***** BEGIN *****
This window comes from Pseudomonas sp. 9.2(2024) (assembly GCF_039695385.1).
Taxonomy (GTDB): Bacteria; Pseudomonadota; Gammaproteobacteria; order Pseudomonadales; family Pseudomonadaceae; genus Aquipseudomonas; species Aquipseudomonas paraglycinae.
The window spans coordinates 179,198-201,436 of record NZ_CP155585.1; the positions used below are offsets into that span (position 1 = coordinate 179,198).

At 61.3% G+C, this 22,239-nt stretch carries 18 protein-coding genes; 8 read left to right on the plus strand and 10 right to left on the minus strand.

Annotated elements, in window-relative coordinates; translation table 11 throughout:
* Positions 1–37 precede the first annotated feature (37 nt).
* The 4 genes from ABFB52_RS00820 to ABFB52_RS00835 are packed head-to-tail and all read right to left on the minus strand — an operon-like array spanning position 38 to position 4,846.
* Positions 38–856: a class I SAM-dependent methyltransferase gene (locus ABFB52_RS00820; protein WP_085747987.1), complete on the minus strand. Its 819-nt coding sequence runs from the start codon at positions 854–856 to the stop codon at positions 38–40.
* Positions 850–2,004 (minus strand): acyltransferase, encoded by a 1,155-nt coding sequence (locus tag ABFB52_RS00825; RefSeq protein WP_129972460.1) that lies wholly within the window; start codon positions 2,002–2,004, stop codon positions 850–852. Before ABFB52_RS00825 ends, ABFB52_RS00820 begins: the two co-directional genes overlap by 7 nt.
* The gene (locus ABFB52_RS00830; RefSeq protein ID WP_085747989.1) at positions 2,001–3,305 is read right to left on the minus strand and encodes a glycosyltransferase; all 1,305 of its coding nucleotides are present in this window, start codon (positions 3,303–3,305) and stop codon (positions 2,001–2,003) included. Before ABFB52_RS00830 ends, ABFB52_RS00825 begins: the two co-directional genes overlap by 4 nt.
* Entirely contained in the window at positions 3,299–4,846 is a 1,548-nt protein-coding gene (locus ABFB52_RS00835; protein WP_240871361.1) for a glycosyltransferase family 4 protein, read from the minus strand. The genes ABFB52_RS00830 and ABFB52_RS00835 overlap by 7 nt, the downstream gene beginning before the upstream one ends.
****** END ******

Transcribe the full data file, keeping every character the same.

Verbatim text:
This window comes from Pseudomonas sp. 9.2(2024) (assembly GCF_039695385.1).
Taxonomy (GTDB): Bacteria; Pseudomonadota; Gammaproteobacteria; order Pseudomonadales; family Pseudomonadaceae; genus Aquipseudomonas; species Aquipseudomonas paraglycinae.
The window spans coordinates 179,198-201,436 of record NZ_CP155585.1; the positions used below are offsets into that span (position 1 = coordinate 179,198).

At 61.3% G+C, this 22,239-nt stretch carries 18 protein-coding genes; 8 read left to right on the plus strand and 10 right to left on the minus strand.

Annotated elements, in window-relative coordinates; translation table 11 throughout:
* Positions 1–37 precede the first annotated feature (37 nt).
* The 4 genes from ABFB52_RS00820 to ABFB52_RS00835 are packed head-to-tail and all read right to left on the minus strand — an operon-like array spanning position 38 to position 4,846.
* Positions 38–856: a class I SAM-dependent methyltransferase gene (locus ABFB52_RS00820; protein WP_085747987.1), complete on the minus strand. Its 819-nt coding sequence runs from the start codon at positions 854–856 to the stop codon at positions 38–40.
* Positions 850–2,004 (minus strand): acyltransferase, encoded by a 1,155-nt coding sequence (locus tag ABFB52_RS00825; RefSeq protein WP_129972460.1) that lies wholly within the window; start codon positions 2,002–2,004, stop codon positions 850–852. Before ABFB52_RS00825 ends, ABFB52_RS00820 begins: the two co-directional genes overlap by 7 nt.
* The gene (locus ABFB52_RS00830; RefSeq protein ID WP_085747989.1) at positions 2,001–3,305 is read right to left on the minus strand and encodes a glycosyltransferase; all 1,305 of its coding nucleotides are present in this window, start codon (positions 3,303–3,305) and stop codon (positions 2,001–2,003) included. Before ABFB52_RS00830 ends, ABFB52_RS00825 begins: the two co-directional genes overlap by 4 nt.
* Entirely contained in the window at positions 3,299–4,846 is a 1,548-nt protein-coding gene (locus ABFB52_RS00835; protein WP_240871361.1) for a glycosyltransferase family 4 protein, read from the minus strand. The genes ABFB52_RS00830 and ABFB52_RS00835 overlap by 7 nt, the downstream gene beginning before the upstream one ends.